This was my first effort. It was done with a frame I couldn't seem to part with. My mom had spray-painted this oval frame purple for me when I was in high school. It had a picture of some flowers in it. Through the years (and a time through the dishwasher!) the frame had faded, and I liked it better, but the old flower picture was too grandma-ish for me to actually hang... but I didn't get rid of it. I'm glad I didn't. During our last move, I had an idea to refurbish it. What I did here was invert the frame to hang horizontally and then I fit a 5x7 framed photo I had that I wanted to put in my new lavender room. I took the glass out of the frame and tied the black, empty frame to the purple one, sure to center it by adjusting the length of the string. I wanted to keep with the dated feel of the frame, so I just tied flimsy bows on the four corners. Then I inserted the glass, picture, and back of the inside frame, securing the string tightly.
When I saw how this one turned out, the wheels started turning on how I could use it on other stuff!
So, this one is done with ribbon. The square frame on the outside was again from another picture which used to hang in my kitchen, but I didn't have room for now. So, why not refurbish?! The outside frame I left as-is, and the inside frame I spray painted and then distressed by,um, melting. Yup, probably not traditional, but since it was a plastic frame, I wasn't sure how I could distress it, so I set it on fire. :) I just watched the flame to make sure nothing ignited and squelched the melting when I had enough of the look I was going for. For the frame, same concept - ribbon tied through empty frames, securing them tightly and evenly, then 4x6 frame centered and glass and picture inserted. Simple!
This next one was a bit bigger. I took a frame that housed an 11x14 photo, it seemed way too big for our place, so I down-sized it this way. I of course emptied it, and then took an 8x10 frame which housed our family photo from a couple years ago and strung the string through a few times until I had the look I was going for. This time, I wanted something taut and sleek. Here I used the same concept, only I strung the string through the corners creating the triangular shapes I wanted and then back through again so I'd have enough string to support the weight of the pictures. This particular string is much thicker than thread, but not quite as thick as yarn, but again, you can use pretty much any material. Which leads me to our step-by-step project.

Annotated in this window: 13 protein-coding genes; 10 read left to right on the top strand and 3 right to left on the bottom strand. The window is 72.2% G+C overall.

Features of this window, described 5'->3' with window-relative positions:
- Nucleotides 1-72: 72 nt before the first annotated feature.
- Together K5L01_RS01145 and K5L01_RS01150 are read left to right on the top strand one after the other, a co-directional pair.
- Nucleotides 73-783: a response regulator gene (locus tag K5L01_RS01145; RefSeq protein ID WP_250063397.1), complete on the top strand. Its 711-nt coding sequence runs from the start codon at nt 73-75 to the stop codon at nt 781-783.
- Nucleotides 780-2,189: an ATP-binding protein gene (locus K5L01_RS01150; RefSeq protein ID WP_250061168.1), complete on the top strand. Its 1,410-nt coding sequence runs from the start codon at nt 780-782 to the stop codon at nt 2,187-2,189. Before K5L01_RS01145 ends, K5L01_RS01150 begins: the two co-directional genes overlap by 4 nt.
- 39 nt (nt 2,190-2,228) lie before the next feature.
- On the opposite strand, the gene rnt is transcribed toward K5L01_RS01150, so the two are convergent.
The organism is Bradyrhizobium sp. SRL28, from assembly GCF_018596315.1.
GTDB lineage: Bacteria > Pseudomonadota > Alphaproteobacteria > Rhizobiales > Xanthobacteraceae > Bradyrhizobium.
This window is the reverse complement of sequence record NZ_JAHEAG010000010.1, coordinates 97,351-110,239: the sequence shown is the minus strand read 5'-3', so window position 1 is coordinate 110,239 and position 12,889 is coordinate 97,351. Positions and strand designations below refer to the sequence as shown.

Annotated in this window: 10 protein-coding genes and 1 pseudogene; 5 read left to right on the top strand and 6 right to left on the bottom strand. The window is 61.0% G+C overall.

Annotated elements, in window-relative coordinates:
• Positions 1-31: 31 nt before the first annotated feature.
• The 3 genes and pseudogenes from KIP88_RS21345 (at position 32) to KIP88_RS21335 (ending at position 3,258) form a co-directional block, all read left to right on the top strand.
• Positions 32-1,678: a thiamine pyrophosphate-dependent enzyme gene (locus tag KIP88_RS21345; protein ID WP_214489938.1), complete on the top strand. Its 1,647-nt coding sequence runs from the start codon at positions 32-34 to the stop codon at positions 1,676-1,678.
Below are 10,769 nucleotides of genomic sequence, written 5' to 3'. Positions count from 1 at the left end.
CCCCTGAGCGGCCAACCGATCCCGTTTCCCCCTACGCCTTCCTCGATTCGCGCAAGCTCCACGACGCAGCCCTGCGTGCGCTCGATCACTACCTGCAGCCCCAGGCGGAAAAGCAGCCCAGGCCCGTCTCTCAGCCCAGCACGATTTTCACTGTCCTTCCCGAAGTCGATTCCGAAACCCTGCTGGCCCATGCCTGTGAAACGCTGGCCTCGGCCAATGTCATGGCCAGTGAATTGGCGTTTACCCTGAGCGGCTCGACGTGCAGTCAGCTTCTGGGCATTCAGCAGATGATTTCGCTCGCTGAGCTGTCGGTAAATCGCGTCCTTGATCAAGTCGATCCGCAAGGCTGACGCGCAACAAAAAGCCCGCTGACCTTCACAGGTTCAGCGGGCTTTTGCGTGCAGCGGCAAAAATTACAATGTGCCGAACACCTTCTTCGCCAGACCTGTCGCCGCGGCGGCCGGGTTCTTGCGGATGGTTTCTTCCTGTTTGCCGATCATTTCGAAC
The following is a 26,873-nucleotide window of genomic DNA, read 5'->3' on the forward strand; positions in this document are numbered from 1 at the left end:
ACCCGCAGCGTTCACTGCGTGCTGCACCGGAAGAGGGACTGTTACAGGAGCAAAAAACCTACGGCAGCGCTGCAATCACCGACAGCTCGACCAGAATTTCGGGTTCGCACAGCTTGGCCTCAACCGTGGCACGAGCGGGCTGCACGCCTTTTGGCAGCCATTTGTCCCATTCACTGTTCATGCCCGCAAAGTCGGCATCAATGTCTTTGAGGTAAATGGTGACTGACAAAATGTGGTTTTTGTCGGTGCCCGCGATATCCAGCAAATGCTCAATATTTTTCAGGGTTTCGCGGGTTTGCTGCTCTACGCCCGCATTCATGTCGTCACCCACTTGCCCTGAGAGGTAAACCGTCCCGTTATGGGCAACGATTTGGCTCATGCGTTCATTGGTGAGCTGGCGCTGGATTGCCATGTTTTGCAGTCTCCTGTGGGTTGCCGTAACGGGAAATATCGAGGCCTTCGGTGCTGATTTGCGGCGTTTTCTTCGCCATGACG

This is the picture I was dissatisfied with. I spray-painted the old oak black, trying to fit in with the theme of black, white, and red I have in my dining area, but that old-school blue (which was nice once upon a time when my kids had baby rooms!) just clashed. So, I took an 8x10 frame that would fit inside the 11x14 opening.
Then I emptied the contents of both frames and measured the large picture to be cut down to size. I would caution you to be careful if you, like me, decide to do this with your more precious photos. I ended up scratching the photo during this step. So if any of you have photo repair secrets, let me know!
The two empty frames fit nicely inside each other, evenly distanced.
This material was taken from an old skirt. I wanted something vintage-y and still clean-lined. I cut four even strips from the hemline (so I didn't have to sew any loose edges!) And I settled on the four point system to secure these, drawing them tightly and securely to hold the frame. I used super glue, but I think that I could have used any bonding method. Then, I inserted the glass, photo, and backing to the inside frame. I then wanted to fill the back instead of leaving the empty space to see the wall this time. I got out my staple gun and stapled scraps of material to fill the empty spaces, pulling them verytautly to not leave any slack. I would have preferred to have a large piece of material here, but since I had made throw pillows out of the other scraps of this skirt, I had to make due. Because it was scrappy, I then decided to cover the back with a full piece of gray fabric to give it a finished look. I cut the fabric to the size of the largest frame and them folded and ironed the edges in order to create a clean back. This step can be skipped since no one will see the back, and if you use an entire piece of fabric on the previous step, it may be unnecessary. But for me... a little OCD and a lot persnickety about details, it's a must!